Core Northern elders, predominantly Muslims, were also said to have kicked against Akume’s choice, reportedly arguing that it was a ploy to return to the days of former President Olusegun Obasanjo when Christians occupied the first and third positions on the national protocol list all through.
Tinubu’s camp was said to have also come up with the race card in shoring support for Lawan with a well-circulated argument then that the emergence of Saraki would see Yoruba occupying the number two, three and potentially four, with the permutation that Hon. Femi Gbajabiamila from Lagos, would emerge the Speaker of the House of Representatives.
The argument being circulated then, allegedly by Tinubu’s camp, was that Saraki is a Yorubaman from Kwara, while his maternal root in Owo, Ondo State, was also being alluded to, to further prove his Yorubaness.
The choice of Lawan from Yobe, the heart of Hausa-Fulani conclave by Tinubu’s camp, was said to have been primed to further push the narrative for a full-fledged northerner as the Senate president.
The northern establishment, according to findings, was also expected to excitedly key into the Lawan candidacy due to his ethnic and religious placements.
Saturday Tribune, however, gathered that the northern establishment lined behind Saraki in the Senate presidency game and still having his back in the post-National Assembly election struggle, because Tinubu reportedly refused to heed the North’s warning not to attempt choosing candidates for positions zoned to the North.
Sokoto State governor, Aminu Tambuwal and a former governor from the North West (name withheld) were said to have separately met with Tinubu severally in the heat of the struggle to tell him the pervading feeling of the North on his position on choosing candidates, especially for the Senate leadership, but he was said to have stuck to his gun.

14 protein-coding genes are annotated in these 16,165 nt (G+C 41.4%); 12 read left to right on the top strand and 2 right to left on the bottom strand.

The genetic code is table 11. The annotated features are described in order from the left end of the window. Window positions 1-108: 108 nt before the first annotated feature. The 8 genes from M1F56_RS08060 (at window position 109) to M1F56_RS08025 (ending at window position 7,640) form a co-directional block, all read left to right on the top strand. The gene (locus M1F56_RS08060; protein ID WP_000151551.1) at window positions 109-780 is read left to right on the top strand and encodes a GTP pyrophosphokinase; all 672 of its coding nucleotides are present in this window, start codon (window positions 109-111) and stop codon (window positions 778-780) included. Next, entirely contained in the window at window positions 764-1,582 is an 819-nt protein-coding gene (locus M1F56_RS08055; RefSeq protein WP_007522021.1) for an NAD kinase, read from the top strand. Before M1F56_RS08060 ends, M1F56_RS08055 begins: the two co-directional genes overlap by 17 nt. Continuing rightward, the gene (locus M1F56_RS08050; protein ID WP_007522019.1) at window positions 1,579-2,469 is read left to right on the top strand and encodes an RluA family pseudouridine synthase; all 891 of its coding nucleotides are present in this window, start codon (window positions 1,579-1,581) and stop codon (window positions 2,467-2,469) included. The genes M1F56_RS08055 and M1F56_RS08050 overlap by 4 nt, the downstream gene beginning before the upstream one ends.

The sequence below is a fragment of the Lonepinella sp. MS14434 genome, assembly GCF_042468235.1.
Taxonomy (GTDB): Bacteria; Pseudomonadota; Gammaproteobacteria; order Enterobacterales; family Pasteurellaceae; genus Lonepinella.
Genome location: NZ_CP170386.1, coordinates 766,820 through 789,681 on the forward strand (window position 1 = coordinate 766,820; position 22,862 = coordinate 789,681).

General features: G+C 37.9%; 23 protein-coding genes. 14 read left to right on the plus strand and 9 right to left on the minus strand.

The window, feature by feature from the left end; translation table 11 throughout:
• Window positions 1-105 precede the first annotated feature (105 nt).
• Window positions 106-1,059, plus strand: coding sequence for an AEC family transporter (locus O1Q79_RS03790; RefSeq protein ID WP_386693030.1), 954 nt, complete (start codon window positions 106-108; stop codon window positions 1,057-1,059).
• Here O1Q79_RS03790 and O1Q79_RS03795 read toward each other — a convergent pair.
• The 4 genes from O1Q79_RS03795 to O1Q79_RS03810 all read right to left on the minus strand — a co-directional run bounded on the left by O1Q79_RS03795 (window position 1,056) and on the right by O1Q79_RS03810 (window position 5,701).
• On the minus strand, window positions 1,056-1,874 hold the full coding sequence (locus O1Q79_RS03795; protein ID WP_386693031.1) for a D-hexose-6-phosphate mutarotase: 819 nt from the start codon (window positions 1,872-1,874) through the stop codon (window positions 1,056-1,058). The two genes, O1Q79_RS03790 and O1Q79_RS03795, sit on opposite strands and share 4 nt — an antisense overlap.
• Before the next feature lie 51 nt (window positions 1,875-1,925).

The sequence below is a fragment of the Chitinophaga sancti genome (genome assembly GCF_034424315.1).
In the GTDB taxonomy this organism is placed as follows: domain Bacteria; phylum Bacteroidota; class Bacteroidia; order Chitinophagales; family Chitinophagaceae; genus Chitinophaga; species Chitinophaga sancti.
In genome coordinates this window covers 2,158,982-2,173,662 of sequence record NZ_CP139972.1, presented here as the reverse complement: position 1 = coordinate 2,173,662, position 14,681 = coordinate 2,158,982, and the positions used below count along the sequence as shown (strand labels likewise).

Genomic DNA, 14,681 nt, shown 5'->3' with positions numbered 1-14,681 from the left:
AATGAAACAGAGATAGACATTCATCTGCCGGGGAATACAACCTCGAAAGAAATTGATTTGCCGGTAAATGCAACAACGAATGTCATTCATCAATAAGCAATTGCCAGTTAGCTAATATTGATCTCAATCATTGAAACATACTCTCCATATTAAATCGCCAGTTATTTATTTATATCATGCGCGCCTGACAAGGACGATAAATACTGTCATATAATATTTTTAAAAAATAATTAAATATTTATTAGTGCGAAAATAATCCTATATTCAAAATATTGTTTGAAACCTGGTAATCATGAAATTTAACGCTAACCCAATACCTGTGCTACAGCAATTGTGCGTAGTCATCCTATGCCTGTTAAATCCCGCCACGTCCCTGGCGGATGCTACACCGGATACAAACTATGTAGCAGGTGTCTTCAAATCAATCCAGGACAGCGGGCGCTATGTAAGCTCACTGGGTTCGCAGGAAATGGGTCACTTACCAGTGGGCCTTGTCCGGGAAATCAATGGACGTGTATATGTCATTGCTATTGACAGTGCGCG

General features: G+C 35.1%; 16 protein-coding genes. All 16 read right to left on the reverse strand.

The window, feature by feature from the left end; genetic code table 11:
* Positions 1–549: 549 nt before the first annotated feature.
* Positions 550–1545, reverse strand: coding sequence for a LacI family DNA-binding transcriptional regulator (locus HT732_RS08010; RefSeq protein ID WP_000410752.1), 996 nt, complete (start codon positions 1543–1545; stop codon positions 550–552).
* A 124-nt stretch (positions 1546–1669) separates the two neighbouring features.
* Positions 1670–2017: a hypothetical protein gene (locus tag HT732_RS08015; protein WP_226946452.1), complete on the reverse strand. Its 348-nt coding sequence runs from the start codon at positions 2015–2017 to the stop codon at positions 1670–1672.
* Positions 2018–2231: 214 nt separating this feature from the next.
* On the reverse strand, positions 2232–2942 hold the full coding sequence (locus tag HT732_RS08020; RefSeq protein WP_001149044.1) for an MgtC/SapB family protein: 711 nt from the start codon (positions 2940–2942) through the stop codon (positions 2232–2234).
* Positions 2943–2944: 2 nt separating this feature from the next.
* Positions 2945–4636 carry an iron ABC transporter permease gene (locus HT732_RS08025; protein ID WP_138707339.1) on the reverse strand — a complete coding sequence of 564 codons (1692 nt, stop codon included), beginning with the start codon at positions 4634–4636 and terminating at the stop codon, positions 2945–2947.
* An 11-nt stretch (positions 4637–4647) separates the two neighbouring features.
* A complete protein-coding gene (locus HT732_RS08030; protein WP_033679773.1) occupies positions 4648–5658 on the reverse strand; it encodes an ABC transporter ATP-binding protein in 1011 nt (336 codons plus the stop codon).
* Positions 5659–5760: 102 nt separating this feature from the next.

Tambuwal, who was once a beneficiary of Tinubu’s political alliance, reportedly met with him thrice, begging him to respect the decision of the North to pick its candidate for the Senate president, without any commitment from the former governor of Lagos State.
At such meetings, Tinubu was said to have consistently told his guests that all he was doing was to ensure the emergence of the right change team that would share the dreams and passion of the president.
At one of such meetings with the former governor who is now a senator backing Saraki, Tinubu reportedly told him that his backing for Lawan was in the interest of the president and that he was working on his behalf.
The former governor, who is known for straight shooting, reportedly demanded from Tinubu which president he was referring to, while asking rhetorically “your president or our president” (meaning North’s president).
At that point, he reportedly told Tinubu that the North would take everything from him, including the speakership initially conceded to the South-West for which Gbajabiamila had been pencilled in.
His threat was said to have confirmed the earlier subtle one from the sitting governor who reportedly told Tinubu that “his ogas (northern establishment) may take everything from you if you don’t leave the Senate presidency for them”.
Hon. Yakubu Dogara, who the northern establishment earlier pencilled in as Gbajabiamila’s deputy speaker, was consequently asked by the North to run against the latter.
In order to beat Tinubu’s camp to its reported race and religious cards, the Northern establishment decided to go for Dogara, a Christian minority from the North as the speaker to puncture any argument of religious imbalance that might be thrown up later.